When My Son Asked ‘Why Me, Mommy?’ When He Was in Pain


Surrounded by medical staff, wired up to oxygen and in terrible pain, my sweet 6-year-old son looked up at me with his innocent blue eyes and asked, “Why me, Mommy?”

I wasn’t the one in pain, but it broke my heart.

I knew this question would come, but when it did I simply wasn’t prepared.

As someone put it so eloquently, developmental dysplasia of the hip (DDH) isn’t life-threatening  but boy, is it life-changing.

My beautiful boy wanted to know why he had DDH.

Why he hurt.

Why he had to come to the hospital, again.

Why he needed to have pre-medication that made him feel like he was upside-down.

Why he was not allowed to have breakfast that day, not even a piece of toast.

Why he had to be pushed across the hospital corridors and down to the cold surgical ward.

Why a man put a needle into his hand and made him cry.

Why the man needed to pump “magic” juice into his arm that made him go to sleep.

Why his mommy had to leave him for hours.

Why his surgeon had to break his pelvis and shave his bones.

Why he had to wake up in the recovery room, where he was surrounded by strangers and machines as Mommy held his hand.

Why he had to listen to other children crying.

Why we couldn’t go back to the ward and find Daddy for two hours because his oxygen levels were low.

Why his wound was bleeding and Mommy was worried he had an infection and would need emergency surgery.

Why he felt too poorly to drink his tea.

Why the nurses had to wake him in the night to turn him over, which hurt all over again.

Why he couldn’t see his brother Eddie.

Why he wouldn’t be able to walk for two months, maybe more.

Why he would have to use a wheelchair.

Why people would stare.

Why he had to have a chronic condition.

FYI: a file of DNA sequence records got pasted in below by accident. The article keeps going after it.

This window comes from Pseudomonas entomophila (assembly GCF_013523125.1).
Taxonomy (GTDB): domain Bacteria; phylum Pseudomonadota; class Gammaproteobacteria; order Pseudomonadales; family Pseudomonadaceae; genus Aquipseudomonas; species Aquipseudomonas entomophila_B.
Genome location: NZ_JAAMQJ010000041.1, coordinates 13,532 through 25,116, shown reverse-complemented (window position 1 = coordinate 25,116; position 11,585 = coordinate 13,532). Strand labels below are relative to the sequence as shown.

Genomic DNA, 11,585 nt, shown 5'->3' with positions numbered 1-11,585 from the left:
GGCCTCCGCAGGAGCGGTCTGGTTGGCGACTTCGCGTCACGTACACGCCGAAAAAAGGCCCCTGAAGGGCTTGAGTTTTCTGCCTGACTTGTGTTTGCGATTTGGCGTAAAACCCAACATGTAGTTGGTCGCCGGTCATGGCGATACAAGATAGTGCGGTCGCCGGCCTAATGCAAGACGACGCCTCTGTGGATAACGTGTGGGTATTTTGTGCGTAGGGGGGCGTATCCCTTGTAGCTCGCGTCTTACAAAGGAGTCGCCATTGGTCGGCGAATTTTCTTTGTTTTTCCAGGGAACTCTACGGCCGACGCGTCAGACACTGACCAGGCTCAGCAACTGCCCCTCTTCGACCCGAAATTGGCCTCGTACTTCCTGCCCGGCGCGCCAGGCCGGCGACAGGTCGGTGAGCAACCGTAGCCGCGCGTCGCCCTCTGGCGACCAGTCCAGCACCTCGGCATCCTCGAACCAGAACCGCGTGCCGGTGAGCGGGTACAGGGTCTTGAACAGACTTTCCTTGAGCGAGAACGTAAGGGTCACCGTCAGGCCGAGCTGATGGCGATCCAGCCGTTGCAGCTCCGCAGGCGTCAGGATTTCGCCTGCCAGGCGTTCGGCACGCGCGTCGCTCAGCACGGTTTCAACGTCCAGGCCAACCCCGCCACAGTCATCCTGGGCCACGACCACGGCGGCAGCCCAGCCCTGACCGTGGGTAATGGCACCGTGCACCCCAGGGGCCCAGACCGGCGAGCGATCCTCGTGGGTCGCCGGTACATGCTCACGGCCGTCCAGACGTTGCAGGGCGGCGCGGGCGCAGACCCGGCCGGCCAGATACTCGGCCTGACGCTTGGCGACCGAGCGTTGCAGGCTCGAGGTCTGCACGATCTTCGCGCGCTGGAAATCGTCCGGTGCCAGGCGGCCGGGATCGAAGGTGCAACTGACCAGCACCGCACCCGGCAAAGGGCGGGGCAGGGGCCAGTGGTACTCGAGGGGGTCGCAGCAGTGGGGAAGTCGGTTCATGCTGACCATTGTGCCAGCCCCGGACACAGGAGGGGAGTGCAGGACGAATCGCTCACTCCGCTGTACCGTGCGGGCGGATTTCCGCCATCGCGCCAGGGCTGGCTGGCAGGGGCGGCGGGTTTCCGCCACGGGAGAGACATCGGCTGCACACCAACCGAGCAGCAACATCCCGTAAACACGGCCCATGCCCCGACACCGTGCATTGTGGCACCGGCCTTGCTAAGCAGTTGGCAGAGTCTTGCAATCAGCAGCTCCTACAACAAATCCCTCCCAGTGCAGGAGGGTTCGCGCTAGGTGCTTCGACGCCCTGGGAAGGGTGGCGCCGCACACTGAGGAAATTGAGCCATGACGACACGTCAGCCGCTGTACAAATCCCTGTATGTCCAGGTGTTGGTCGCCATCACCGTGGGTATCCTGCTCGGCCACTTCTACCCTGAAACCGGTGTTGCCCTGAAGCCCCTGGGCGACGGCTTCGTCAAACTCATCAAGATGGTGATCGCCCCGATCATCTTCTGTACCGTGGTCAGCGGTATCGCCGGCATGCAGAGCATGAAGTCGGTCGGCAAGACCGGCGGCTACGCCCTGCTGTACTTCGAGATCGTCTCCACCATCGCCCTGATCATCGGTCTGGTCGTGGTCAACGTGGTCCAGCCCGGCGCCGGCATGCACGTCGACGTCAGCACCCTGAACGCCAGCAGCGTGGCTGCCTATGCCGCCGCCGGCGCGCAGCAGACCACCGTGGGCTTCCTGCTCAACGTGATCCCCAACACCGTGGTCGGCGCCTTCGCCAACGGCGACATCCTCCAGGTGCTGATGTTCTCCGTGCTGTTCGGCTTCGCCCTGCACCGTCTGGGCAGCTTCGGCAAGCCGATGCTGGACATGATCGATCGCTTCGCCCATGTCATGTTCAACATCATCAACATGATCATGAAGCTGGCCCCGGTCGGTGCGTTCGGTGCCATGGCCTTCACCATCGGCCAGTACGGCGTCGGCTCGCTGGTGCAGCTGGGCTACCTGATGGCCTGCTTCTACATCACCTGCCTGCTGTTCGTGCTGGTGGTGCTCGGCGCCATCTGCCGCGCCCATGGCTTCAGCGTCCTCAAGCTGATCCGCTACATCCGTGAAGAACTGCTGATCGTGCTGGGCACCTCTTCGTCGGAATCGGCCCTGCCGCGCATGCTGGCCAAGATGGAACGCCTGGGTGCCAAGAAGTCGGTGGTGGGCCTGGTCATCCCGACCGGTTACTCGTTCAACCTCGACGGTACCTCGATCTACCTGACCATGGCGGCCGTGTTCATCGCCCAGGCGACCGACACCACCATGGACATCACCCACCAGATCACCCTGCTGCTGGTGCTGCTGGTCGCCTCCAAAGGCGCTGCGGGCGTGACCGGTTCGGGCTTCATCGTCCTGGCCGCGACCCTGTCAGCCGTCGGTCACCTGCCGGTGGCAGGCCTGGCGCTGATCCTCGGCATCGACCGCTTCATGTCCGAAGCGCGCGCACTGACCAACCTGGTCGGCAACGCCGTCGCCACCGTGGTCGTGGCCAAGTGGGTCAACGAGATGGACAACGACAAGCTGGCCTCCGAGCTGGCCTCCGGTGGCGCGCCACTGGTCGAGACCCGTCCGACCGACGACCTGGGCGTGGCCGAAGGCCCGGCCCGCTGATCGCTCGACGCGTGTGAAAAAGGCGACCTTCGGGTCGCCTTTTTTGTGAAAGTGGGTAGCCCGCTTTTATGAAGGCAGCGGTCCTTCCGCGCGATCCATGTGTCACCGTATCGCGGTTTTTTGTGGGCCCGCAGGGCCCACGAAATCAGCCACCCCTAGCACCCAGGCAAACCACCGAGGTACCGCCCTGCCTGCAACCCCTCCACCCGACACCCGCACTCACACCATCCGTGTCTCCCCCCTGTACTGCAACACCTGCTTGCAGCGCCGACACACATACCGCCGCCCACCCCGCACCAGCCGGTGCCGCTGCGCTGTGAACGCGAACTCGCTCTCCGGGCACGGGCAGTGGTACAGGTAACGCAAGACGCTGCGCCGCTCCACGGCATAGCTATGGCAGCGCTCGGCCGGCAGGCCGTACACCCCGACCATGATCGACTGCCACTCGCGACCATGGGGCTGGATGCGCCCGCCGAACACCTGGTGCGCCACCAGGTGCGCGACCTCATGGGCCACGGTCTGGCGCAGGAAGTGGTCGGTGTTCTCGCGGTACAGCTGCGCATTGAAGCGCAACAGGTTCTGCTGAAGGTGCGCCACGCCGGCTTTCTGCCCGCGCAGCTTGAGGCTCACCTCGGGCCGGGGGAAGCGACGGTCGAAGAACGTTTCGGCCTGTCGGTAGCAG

The answer is, I didn’t know why him.

He has DDH, and no one really knows why.

It may have something to do with genetics, maybe something to do with chance.

I couldn’t say. I could tell him, however, how brave he was.

That I wish I had DDH, not him.

How much we love him.

How Mommy and Daddy and Eddie are always here to help him.

That everyone was sending him messages of love.

That he was the reason I wrote my book, and so many other parents would be able to learn about DDH and how to help their kids.

That he was the reason we’ve raised over $1,000 to help other kids and their families.

That we will help him get better.

That he will run again and play football.

That he can have lots of “duvet days” with Mommy at home.

That sometimes life can be tough, but that he is a fighter.

That he is the bravest person I know.

That I love him so much.

That his Daddy and brother think he is a superhero.

“But why me, Mommy?” he asked again.

Follow this journey on Just Because I Love.

The Mighty is asking the following: What’s one thing people might not know about your experience with disability, disease or mental illness, and what would you say to teach them? If you’d like to participate, please send a blog post to [email protected] Please include a photo for the piece, a photo of yourself and 1-2 sentence bio. Check out our Submit a Story page for more about our submission guidelines.

Lead photo source: Thinkstock Images



What I Want to Say to the ‘Healthy World’ About My Chronic Illness


Surprise! I actually don’t hate you. In fact, I love you. I don’t envy you. Yes, of course I wish I were in your shoes  but then again, the grass is always greener on the other side of the fence. I know you don’t understand my situation, and I know this can feel as hopeless for you as it does for me. But please understand some things.

Dear “Healthy World”: This is what I want you to know but never tell you.

Please don’t laugh.

My illness is hard and I know you don’t understand, but I don’t find it amusing that at 16 years old I don’t know my multiplication facts while my friends are in trigonometry. I don’t find it funny that I’m having a tic that looks like I’m clapping. I know you mean well and are trying to make light of a situation that you do not understand, but please don’t.

Please ask questions.

Don’t be afraid of me. I don’t bite. I know that you asking questions means that you care enough to want to understand my illness, and that means a lot to me. Don’t be afraid to ask about the bandage on my cheek with a yellow tube sticking out, or the hospital mask at church, or the noise I’m making, or the tie-dye IV sleeve on my arm in the summertime. If I don’t want to talk about it, I’ll tell you. But most of the time, I don’t mind answering questions.

girl with feather boa and girl with hat and glasses
Christa and a friend.

Please be there.